Another earthquake issue – Water

Water.  Water supply could be an issue after a quake.  Water lines, typically buried, could be broken or cracked, leading to H2O absence or contamination.  

We  have received boil water recommendations following the Northridge quake, which was some distance away.  Along with food and other essentials, I keep about thirty gallons dispersed around the property, along with means of water purification.


  • Comments (7)

    • 4

      Also know how to shut off the water to your house at the street and house level. It can save you thousands if you can shut water off asap versus waiting until the water company comes out and does it for you.

    • 3

      I just don’t know how prepared you can be.  We have a 3000 gallon rainwater tank that is typically full (although I’m going to have to quit watering the horses with it as we’ve had no rain in weeks).  But it could rupture.  We have a 320 ft. well, and a generator  big enough to pump it, with enough fuel to run for ???  The well could collapse. We have a seasonal stream that usually runs Nov-May, but it’s probably completely dry at the moment due to drought.  We have water filtration, that could be destroyed in a house collapse.  We have probably 30 or so gallons stored in jugs here and there.  All other accessible water is a very long walk from here.

      • 2

        You are doing the right things by having multiple layers of redundancy. If one fails, you have a backup, if that fails, you have another….

        If they all fail, well at least you gave it your darnedest. 

    • 4

      Remember The Prepared recently put out a great course on Water Essentials. I haven’t finished it yet, but it’s definitely worth the money. I thought I knew a lot about water stuff — but I learned a lot more.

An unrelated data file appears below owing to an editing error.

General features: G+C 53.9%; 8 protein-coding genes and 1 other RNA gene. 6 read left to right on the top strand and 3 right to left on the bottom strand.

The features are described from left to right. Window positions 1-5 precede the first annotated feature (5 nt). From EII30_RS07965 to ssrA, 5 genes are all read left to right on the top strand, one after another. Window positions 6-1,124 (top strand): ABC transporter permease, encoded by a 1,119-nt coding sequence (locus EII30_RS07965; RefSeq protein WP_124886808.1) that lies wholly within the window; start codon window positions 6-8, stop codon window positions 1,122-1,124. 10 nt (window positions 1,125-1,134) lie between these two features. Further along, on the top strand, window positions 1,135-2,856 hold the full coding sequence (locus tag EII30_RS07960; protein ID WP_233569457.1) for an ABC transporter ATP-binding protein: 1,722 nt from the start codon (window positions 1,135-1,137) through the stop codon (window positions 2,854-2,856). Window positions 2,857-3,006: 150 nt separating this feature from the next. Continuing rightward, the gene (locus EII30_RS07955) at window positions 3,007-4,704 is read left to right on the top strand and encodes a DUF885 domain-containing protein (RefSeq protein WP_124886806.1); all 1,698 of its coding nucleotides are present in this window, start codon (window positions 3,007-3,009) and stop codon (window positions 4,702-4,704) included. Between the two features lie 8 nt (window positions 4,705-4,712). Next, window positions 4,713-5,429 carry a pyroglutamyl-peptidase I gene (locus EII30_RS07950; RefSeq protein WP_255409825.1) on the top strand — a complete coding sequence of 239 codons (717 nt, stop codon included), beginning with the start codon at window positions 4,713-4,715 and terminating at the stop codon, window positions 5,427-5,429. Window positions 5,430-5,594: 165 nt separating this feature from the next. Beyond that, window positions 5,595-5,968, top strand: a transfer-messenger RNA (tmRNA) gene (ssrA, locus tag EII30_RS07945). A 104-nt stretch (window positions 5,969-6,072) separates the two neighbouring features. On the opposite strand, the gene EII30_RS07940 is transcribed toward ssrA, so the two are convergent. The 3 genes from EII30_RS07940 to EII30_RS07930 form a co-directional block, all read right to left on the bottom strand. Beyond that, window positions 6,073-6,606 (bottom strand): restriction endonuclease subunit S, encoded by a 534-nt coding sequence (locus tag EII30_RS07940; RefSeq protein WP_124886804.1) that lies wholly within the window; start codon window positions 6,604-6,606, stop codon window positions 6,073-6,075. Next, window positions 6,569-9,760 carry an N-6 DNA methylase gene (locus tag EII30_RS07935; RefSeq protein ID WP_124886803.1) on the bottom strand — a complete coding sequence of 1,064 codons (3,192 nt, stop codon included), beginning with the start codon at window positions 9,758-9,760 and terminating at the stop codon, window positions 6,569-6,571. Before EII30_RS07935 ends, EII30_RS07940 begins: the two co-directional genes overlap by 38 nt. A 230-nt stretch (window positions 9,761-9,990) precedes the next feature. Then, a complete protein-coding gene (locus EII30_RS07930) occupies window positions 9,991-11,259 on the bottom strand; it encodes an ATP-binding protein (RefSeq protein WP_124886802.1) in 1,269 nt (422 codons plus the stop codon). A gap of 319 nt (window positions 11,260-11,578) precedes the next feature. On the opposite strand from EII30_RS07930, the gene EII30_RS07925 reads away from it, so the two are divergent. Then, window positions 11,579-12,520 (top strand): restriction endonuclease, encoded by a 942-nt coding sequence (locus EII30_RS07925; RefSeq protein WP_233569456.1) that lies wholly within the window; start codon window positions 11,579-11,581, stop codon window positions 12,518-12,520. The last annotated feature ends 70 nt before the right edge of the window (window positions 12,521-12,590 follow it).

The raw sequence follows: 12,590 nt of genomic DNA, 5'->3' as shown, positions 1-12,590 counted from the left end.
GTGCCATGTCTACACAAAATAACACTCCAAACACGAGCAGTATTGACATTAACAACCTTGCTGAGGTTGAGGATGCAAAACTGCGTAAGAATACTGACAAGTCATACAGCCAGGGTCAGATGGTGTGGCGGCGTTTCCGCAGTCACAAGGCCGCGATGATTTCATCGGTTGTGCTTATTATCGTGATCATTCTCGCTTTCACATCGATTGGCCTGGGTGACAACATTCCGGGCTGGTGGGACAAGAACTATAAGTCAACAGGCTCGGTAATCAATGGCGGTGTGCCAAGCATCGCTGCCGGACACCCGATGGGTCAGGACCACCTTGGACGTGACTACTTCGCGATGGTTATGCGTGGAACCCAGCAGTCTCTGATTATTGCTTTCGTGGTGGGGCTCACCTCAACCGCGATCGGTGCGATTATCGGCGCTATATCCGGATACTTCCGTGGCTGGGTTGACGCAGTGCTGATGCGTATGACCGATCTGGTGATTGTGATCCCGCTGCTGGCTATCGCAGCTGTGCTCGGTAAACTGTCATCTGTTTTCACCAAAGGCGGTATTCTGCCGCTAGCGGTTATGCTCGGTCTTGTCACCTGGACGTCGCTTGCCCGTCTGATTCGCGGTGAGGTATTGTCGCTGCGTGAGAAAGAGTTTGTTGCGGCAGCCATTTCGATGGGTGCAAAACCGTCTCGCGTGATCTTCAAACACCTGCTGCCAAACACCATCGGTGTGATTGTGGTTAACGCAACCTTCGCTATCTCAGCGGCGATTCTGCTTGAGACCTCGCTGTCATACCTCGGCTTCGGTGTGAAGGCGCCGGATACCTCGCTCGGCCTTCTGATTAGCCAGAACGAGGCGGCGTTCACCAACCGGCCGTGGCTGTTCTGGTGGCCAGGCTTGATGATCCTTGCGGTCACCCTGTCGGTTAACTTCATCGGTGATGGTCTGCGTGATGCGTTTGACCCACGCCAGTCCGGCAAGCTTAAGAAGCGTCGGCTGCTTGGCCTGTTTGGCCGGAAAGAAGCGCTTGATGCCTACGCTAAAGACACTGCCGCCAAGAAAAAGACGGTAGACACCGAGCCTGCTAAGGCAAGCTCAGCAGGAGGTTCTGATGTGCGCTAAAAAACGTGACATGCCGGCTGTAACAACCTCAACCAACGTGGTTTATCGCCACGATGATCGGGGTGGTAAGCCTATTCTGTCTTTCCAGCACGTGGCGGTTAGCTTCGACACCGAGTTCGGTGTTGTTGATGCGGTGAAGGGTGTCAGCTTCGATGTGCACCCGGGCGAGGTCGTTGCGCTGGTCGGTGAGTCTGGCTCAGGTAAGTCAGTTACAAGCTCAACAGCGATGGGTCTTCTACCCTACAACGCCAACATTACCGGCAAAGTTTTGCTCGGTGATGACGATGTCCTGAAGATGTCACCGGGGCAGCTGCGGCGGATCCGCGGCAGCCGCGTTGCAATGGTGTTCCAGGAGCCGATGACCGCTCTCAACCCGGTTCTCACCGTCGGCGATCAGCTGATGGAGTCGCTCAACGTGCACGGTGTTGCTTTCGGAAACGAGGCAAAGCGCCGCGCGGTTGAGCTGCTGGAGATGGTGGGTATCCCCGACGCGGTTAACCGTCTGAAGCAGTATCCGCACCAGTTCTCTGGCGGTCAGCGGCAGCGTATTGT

• 3

      I grew up in the Sierras and feel your pain. Last time we lived there, in Sonora, 5 or 6 years ago, we had an 1880s house with either a high crawlspace or a low walk-out basement. Tuolumne county only has a 1/100 chance of a 7.0, nothing like along the coast. I found a source for 50 gallon barrels in the Valley and filled 20. I stored them on their sides in that “basement” using some crude curbs I made from concrete and cinder blocks. I also used ratchet straps to tie them together. I figured if they broke loose and tore the kitchen off the house it was probably going anyway.

      Now I live in the Ozarks (after a while in Cascadia, LOL) and when I went to Red Cross training here, come to find out that the number one threat on their radar is refuge outflow from a New Madrid earthquake! That’s it there in the Missouri bootheel. Point is, most everywhere folks should pay at least a little attention to ‘quakes.

      earthquake map

    • 2

      In an arid area (like mine in southern California), do the best you can.   I strongly recommend multiples of these products to filter water:

      Sawyer mini-filters (buy whenever on sale and have multiples)  —  Also Lifestraw (buy whenever on sale and have multiples)   FYI, the multiples are for cars and other people like friends and neighbors who are NOT prepared if everybody suddenly needs water.   They are also perfect barter and small enough and inexpensive enough to have a lot on hand.   The Sawyer mini’s are the best and don’t have shelf-life expiration.

      Water BOB – one for each bathtub –our family of 5 used 3 WaterBOB’s (with separately purchased, battery powered siphon pumps) for 2-1/2 weeks when the water line to our rural property was broken.   Took showers, did laundry, re-filled 5 gallon jugs at niece’s home nearby during the 2-1/2 weeks.  Not fun, but worked.

      Berkey Water filters (you may need to be sneaky and purchase from Texas or a state that will actually ship it to California).   These can be used to filter pool water, dirty water, etc.

      Store extra bottled water.   Although it may go against other preparedness advice, I personally feel comfortable storing bottled water for years and would absolutely let my family drink it no matter how old it was IF I have a Sawyer or Berkey to filter it.   If it’s an emergency, I’m not gonna say, “Oh heck!   This bottled water’s been in my garage/trunk/attic/pantry since 2010.   I better not drink it and die of thirst because it might have some plastic chemicals that have leached into it.”   

    • 1

      I live in an area which is prone to earthquakes. I know the fire department have  water tanks under their building and that a local community group has done research and knows where the local bores are. We also have a large river near by, although it could get contaminated if we experience flooding. I ha the Hydroblu pressurised Jerry can which can filter out viruses for that reason. Still boil water, but it will allow mevto get extra water for animals etc.